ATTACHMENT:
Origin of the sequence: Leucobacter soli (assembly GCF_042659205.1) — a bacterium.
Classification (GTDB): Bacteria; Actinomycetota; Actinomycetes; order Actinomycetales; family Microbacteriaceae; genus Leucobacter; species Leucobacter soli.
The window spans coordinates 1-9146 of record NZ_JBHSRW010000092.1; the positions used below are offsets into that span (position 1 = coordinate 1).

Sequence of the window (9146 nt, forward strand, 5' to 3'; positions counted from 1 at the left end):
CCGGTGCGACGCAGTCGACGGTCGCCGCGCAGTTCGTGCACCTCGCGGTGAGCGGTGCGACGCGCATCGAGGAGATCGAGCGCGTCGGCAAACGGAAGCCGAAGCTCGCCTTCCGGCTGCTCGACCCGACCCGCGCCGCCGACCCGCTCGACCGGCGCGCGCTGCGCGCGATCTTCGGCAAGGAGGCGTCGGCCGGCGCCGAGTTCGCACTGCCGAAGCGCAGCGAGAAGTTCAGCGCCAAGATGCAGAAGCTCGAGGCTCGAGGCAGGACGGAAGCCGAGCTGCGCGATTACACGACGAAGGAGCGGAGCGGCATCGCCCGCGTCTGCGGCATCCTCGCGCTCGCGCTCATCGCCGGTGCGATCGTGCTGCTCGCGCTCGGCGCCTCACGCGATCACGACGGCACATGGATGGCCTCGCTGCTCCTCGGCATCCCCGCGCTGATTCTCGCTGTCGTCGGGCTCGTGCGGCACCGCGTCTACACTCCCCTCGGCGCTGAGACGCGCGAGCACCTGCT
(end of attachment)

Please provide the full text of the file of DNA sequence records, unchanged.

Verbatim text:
Origin of the sequence: Leucobacter soli (assembly GCF_042659205.1) — a bacterium.
Classification (GTDB): Bacteria; Actinomycetota; Actinomycetes; order Actinomycetales; family Microbacteriaceae; genus Leucobacter; species Leucobacter soli.
The window spans coordinates 1-9146 of record NZ_JBHSRW010000092.1; the positions used below are offsets into that span (position 1 = coordinate 1).

Sequence of the window (9146 nt, forward strand, 5' to 3'; positions counted from 1 at the left end):
CCGGTGCGACGCAGTCGACGGTCGCCGCGCAGTTCGTGCACCTCGCGGTGAGCGGTGCGACGCGCATCGAGGAGATCGAGCGCGTCGGCAAACGGAAGCCGAAGCTCGCCTTCCGGCTGCTCGACCCGACCCGCGCCGCCGACCCGCTCGACCGGCGCGCGCTGCGCGCGATCTTCGGCAAGGAGGCGTCGGCCGGCGCCGAGTTCGCACTGCCGAAGCGCAGCGAGAAGTTCAGCGCCAAGATGCAGAAGCTCGAGGCTCGAGGCAGGACGGAAGCCGAGCTGCGCGATTACACGACGAAGGAGCGGAGCGGCATCGCCCGCGTCTGCGGCATCCTCGCGCTCGCGCTCATCGCCGGTGCGATCGTGCTGCTCGCGCTCGGCGCCTCACGCGATCACGACGGCACATGGATGGCCTCGCTGCTCCTCGGCATCCCCGCGCTGATTCTCGCTGTCGTCGGGCTCGTGCGGCACCGCGTCTACACTCCCCTCGGCGCTGAGACGCGCGAGCACCTGCT